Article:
What Is the Interior Design Procurement Process? Behind the Scenes Series




The actual procurement (purchasing) of the items happens after the custom design is created, presented and approved by the client. This is a very time-intensive step in the process – often filled with many obstacles.

Here is a summary of what the interior design procurement process entails:

Detailed price requests to the supplier.

    • Each detail of the item must be specified and priced. For example a simple throw pillow will include:

      • The pillow insert (from one vendor) – what size and what fill (down, polyester, a blend). And if you do want the blend, do you want 50/50 or 60/40 or 90/10. There are a LOT of decisions for just a pillow insert.

      • The pillow fabric (from a second vendor) – and how much, based on the pattern and repeat of the pattern, and size of the pillow.

      • The trim (from potentially a third vendor) – unless we specify a knife edge or self cording (using the pillow fabric itself)

      • The labor (from a fourth vendor)

    • Another example is for drapery components, as you see in this image below.

      • From the top and moving from left to right, you must specify what type of finial, rings, and color of the hardware. The second row from left to right, what type of bracket do you want, and do you need a rod connector; most of these we source at a single vendor. And the final row, from left to right, you must select your fabric, confirm the yardage necessary – which will vary dependent on the height of the window and what type of top pleat you want (if any), factor in the labor – also determined by size and style – and finally, whether or not you want the drapery panels lined.

        And this is just if you’re doing simple panels!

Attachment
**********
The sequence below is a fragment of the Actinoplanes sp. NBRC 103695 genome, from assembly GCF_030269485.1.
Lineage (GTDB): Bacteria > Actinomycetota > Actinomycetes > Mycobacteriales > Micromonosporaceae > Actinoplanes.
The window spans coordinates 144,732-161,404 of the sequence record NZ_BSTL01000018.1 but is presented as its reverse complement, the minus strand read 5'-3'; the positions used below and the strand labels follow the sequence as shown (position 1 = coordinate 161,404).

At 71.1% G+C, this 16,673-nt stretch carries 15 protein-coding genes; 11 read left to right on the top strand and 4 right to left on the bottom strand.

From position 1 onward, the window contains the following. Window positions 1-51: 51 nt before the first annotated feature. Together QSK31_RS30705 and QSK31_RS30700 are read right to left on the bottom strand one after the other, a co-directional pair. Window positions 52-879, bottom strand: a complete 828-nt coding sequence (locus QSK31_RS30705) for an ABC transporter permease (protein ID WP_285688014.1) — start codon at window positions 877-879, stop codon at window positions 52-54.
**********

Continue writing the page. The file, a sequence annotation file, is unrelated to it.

Creation of an accurate purchase order (PO) for each vendor.

You can see that a simple pillow requires up to four PO’s – the drapery panels at least three.

Ordering a Cutting For Approval (CFA), and then approving.

This is when you get a sample of the actual fabric you’ll be ordering. Sometimes it is not the same as the sample you originally had, because of the different dye lots. So it give you the chance to confirm what you want is what you get.

Reviewing the acknowledgment.

Every single email and attachment must be 100% confirmed to ensure the vendor understands our order and is placing it correctly with their people.

Arranging for the receiver.

This is a third party service that professionally receives, inspects, stores, catalogues and delivers the items. Most freight companies will only deliver to a facility that has a bay door or dock. We have to provide them with a list of what is going to be arriving and who it is for.

Receiving photos for every.single.item the receiver receives and inspects.

It is imperative to confirm every single item is received in good condition (and is the right item!). If it shows up damaged, we must determine if it can be repaired professionally or if it needs to be sent back to the vendor.

There is bookkeeping associated with each of these steps:

    • Creating an accurate invoice.
    • Deposit the client payment for the items.
    • Post and reconcile.
    • Pay the vendors, the freight companies, the receiving company, and any separate installations.
    • Track items, orders, receipts, invoices and PO’s and reconcile.

Old school project binder. We keep everything electronically now.


Problem resolution.

Of course there are always problems to resolve. Maybe the fabric specified for the aforementioned pillow is no longer in stock – do you wait until it is back in stock? Or replace it immediately? Maybe the fabric is discontinued between when you originally sourced it for the design and when you are actually ordering. Thankfully, we have exceptional relationships with our product representatives and they can assist in finding a solution (this is a huge benefit of working with a reputable interior designer).

Document Everything.

And finally, every single step of the interior design procurement process is documented with the dates…date ordered, date shipped, date received, and finally – date delivered and installed!

I’m sure I forgot something. Thankfully, we have everything pre-programmed into our project management software, so we are not relying solely on our memory. Plus, we have about 99 checklists for each project.



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